114-bit ECDLP solved on a curve with automorphisms over a prime field

There was a new ECDLP record that I missed last year. There was a press release on August 23, 2017. Now there is more information.

The details are published in the paper Solving 114-bit ECDLP for a Barreto-Naehrig Curve by Takuya Kusaka, Sho Joichi, Ken Ikuta, Md Al-Amin Khandaker, Yasuyuki Nogami, Satoshi Uehara, Nariyoshi Yamai and Sylvain Duquesne (appeared in proceedings of ICISC 2017).

The curve is a pairing-friendly BN curve over a prime field F_p. The curve has j-invariant 0, and so has an automorphism group of size 6. Hence, it is possible to perform the Pollard rho algorithm using equivalence classes of size 6.

I got a few more details from the authors. They used n = 1024 partitions for the random walk, and the “hash function” \eta was chosen to be the least significant \log_2(n) bits of the x-coordinate of the current curve point.

The paper writes that “The parallel implementation of the rho method by adopting a client-server model, using 2000 CPU cores took about 6 months”. They seem to have been lucky to get a collision earlier than expected: “the result of the authors attack is little bit better than the average number of rational points where a simple collision attack stops.”

The previous ECDLP record (due to Bos, Kaihara, Kleinjung, Lenstra and Montgomery) in the F_p case was a 112-bits group size, published in 2012.

— Steven Galbraith

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Isogeny crypto at PQCrypto 2018

The PQ Crypto conference took place in sunny Fort Lauderdale, Florida in April 2018. It was extremely well attended (around 350 participants).

The three plenary lectures were:

  • Jean-Pierre Tillich, Attacks in code based cryptography: a survey, new results and open problems.

    The talk surveyed code-based crypto (both within the NIST submissions, and over its entire history) and various types of attacks.

  • Dave Wecker, Achieving practical quantum computing.

    The talk gave a wide-ranging overview of the potential applications of quantum computing (especially in modelling for quantum chemistry), the engineering challenges of building a quantum computer (with focus on practical concerns such as cooling and the interface between classical computing control systems and the quantum system), and the work being done globally by Microsoft research. Dave predicts that Microsoft will have a quantum computer suitable for chemistry applications within 5 years and “something of interest to this crowd” in 10 years.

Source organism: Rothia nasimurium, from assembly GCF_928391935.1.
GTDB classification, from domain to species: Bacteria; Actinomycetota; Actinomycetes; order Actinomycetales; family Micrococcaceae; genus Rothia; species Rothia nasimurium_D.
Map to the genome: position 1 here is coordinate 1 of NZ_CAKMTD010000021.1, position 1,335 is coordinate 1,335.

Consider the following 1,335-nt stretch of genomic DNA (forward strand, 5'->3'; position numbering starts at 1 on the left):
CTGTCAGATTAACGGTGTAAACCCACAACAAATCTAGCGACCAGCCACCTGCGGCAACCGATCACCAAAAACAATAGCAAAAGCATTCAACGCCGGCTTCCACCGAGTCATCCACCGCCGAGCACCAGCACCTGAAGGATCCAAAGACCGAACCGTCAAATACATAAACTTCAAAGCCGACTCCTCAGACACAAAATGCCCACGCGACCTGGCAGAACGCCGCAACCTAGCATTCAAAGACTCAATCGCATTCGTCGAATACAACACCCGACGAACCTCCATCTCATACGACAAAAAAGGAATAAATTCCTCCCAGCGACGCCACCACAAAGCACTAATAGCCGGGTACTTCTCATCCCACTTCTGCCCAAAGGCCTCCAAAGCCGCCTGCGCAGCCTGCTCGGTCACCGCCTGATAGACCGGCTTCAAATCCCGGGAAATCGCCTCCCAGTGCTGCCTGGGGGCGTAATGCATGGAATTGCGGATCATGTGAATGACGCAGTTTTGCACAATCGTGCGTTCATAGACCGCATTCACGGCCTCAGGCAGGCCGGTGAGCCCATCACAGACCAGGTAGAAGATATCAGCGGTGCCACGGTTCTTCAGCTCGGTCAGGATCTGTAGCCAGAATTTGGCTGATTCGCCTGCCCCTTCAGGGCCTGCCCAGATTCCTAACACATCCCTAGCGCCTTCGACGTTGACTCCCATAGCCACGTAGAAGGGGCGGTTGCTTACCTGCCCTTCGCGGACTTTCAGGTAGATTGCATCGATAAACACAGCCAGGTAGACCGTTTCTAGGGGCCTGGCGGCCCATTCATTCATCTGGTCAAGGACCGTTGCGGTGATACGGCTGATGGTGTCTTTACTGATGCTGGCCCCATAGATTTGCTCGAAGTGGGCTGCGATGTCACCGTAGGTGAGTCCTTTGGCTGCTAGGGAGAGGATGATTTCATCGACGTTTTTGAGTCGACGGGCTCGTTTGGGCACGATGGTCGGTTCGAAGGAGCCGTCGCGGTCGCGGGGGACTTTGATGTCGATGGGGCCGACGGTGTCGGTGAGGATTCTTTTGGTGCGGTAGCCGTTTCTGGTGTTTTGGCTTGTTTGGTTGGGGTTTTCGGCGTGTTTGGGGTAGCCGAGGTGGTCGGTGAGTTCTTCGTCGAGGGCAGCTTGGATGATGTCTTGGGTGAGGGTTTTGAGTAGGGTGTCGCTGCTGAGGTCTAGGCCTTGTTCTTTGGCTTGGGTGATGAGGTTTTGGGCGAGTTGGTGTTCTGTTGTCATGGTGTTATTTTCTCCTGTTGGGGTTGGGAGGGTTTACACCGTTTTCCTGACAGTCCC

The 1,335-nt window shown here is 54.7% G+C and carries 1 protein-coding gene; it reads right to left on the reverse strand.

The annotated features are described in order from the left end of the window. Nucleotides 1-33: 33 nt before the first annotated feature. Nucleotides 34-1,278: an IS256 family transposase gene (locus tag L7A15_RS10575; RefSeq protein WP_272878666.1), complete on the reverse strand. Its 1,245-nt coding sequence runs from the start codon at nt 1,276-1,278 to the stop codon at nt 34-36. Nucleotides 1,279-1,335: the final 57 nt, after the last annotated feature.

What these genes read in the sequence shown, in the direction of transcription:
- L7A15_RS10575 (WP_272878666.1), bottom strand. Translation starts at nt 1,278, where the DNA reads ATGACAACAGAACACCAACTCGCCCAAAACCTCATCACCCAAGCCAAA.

• Dustin Moody, Let’s Get Ready to Rumble: The NIST PQC `Competition’.

    This was an overview of the NIST post-quantum standardisation process, including a discussion of the goals and evaluation criteria. The talk also presented a few graphs that give a rough comparison of submissions according to features like key size, computation time, etc.

The session on isogeny crypto had two papers:

  • Joost Renes talked about a method to derive very nice formulae for writing isogenies as explicit rational functions.
  • Geovandro Pereira presented his joint paper with Zanon, Simplicio, Doliskani and Barreto. This work is about efficient methods for compressed supersingular isogeny Diffie-Hellman (SIDH). The goal is to minimise the bandwidth in the SIDH protocol by compressing the protocol messages, and to minimise the cost of de-compressing these values to complete the protocol. The paper makes excellent use of a lot of really nice tricks, including techniques for efficient computation of pairings and Shoup’s optimised variant of the Pohlig-Hellman algorithm.

The contributed talks included sessions on code-based crypto, lattices, hash-based crypto, multivariate crypto. There were also papers on cryptanalysis of post-quantum cryptosystems and quantum algorithms.

The recent results session contained three talks on isogeny crypto:

  • Sam Jaques explained that Tani’s claw finding quantum attack on SIDH might be slower than estimated in the SIKE NIST submission. He suggests that the security level of the NIST submission attains higher security levels than claimed.
    Ray Perlner has also posted a comment on the NIST PQCrypto mailing list suggesting this. Ray references independent works by Dan Bernstein, Scott Fluhrer, and himself on hash collisions, that argue that storage costs cannot be neglected in the complexity estimates. He writes “the quantum algorithm for collision search is no better than the best classical algorithms in any physically plausible model of computation”.

  • Lorenz Panny sketched a variant of SIDH based on the curves with j-invariant in {\mathbb F}_p. The idea is to implement the group action key exchange protocol due to Couveignes, and so to avoid having to send points. A preprint will be made public soon.